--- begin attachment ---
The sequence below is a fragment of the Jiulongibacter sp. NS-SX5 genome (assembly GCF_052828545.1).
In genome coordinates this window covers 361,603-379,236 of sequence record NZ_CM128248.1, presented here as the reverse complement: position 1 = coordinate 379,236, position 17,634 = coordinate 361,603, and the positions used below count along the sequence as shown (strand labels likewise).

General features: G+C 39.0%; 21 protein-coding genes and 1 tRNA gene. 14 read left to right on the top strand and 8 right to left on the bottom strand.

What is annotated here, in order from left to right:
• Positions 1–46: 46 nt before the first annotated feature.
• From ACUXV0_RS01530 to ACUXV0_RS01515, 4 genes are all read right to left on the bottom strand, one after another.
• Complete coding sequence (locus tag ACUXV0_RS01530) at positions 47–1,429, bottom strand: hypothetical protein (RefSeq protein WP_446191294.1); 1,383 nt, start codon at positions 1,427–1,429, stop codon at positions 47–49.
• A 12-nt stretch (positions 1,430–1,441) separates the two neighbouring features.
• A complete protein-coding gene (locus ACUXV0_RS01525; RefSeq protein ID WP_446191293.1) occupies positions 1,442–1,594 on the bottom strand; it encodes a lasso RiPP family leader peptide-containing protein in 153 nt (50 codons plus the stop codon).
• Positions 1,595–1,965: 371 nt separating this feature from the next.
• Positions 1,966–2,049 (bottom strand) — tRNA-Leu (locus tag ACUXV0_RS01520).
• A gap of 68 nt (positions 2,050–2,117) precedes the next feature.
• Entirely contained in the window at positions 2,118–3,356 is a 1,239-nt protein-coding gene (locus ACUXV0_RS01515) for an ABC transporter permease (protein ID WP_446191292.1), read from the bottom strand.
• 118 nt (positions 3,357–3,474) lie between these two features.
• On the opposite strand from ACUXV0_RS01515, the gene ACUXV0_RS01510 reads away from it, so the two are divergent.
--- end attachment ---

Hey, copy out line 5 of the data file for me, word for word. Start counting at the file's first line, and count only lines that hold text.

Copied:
• Positions 1–46: 46 nt before the first annotated feature.